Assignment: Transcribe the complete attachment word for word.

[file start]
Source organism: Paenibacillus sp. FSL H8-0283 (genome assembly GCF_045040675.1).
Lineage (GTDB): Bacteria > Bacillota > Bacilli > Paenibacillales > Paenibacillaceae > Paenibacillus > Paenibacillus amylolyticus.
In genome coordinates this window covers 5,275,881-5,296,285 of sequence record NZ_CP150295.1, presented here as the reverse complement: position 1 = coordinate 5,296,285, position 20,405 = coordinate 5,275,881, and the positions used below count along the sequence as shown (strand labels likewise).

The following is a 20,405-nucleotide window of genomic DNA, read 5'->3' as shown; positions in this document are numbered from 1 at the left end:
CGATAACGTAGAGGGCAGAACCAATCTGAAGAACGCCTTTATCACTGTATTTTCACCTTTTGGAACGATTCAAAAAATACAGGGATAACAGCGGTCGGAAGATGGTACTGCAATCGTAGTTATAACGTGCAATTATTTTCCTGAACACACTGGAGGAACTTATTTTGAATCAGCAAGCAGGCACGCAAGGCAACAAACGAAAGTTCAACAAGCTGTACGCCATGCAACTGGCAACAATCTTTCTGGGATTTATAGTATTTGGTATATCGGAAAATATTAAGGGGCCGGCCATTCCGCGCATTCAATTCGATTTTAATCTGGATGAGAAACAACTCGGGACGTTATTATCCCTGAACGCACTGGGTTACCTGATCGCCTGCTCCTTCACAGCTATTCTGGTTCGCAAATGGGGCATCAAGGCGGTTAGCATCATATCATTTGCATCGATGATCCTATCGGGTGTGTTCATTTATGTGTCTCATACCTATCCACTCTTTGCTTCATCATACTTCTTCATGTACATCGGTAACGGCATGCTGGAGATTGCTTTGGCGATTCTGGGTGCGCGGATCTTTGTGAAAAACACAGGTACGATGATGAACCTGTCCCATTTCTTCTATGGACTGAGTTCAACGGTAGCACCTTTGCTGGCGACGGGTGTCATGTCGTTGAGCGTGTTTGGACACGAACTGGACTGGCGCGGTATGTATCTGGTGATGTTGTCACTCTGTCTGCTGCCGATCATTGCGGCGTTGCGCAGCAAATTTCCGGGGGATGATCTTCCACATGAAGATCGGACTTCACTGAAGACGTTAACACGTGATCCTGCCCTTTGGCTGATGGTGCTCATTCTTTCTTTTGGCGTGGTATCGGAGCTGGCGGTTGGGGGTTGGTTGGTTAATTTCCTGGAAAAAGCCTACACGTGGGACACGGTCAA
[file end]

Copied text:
Source organism: Paenibacillus sp. FSL H8-0283 (genome assembly GCF_045040675.1).
Lineage (GTDB): Bacteria > Bacillota > Bacilli > Paenibacillales > Paenibacillaceae > Paenibacillus > Paenibacillus amylolyticus.
In genome coordinates this window covers 5,275,881-5,296,285 of sequence record NZ_CP150295.1, presented here as the reverse complement: position 1 = coordinate 5,296,285, position 20,405 = coordinate 5,275,881, and the positions used below count along the sequence as shown (strand labels likewise).

The following is a 20,405-nucleotide window of genomic DNA, read 5'->3' as shown; positions in this document are numbered from 1 at the left end:
CGATAACGTAGAGGGCAGAACCAATCTGAAGAACGCCTTTATCACTGTATTTTCACCTTTTGGAACGATTCAAAAAATACAGGGATAACAGCGGTCGGAAGATGGTACTGCAATCGTAGTTATAACGTGCAATTATTTTCCTGAACACACTGGAGGAACTTATTTTGAATCAGCAAGCAGGCACGCAAGGCAACAAACGAAAGTTCAACAAGCTGTACGCCATGCAACTGGCAACAATCTTTCTGGGATTTATAGTATTTGGTATATCGGAAAATATTAAGGGGCCGGCCATTCCGCGCATTCAATTCGATTTTAATCTGGATGAGAAACAACTCGGGACGTTATTATCCCTGAACGCACTGGGTTACCTGATCGCCTGCTCCTTCACAGCTATTCTGGTTCGCAAATGGGGCATCAAGGCGGTTAGCATCATATCATTTGCATCGATGATCCTATCGGGTGTGTTCATTTATGTGTCTCATACCTATCCACTCTTTGCTTCATCATACTTCTTCATGTACATCGGTAACGGCATGCTGGAGATTGCTTTGGCGATTCTGGGTGCGCGGATCTTTGTGAAAAACACAGGTACGATGATGAACCTGTCCCATTTCTTCTATGGACTGAGTTCAACGGTAGCACCTTTGCTGGCGACGGGTGTCATGTCGTTGAGCGTGTTTGGACACGAACTGGACTGGCGCGGTATGTATCTGGTGATGTTGTCACTCTGTCTGCTGCCGATCATTGCGGCGTTGCGCAGCAAATTTCCGGGGGATGATCTTCCACATGAAGATCGGACTTCACTGAAGACGTTAACACGTGATCCTGCCCTTTGGCTGATGGTGCTCATTCTTTCTTTTGGCGTGGTATCGGAGCTGGCGGTTGGGGGTTGGTTGGTTAATTTCCTGGAAAAAGCCTACACGTGGGACACGGTCAA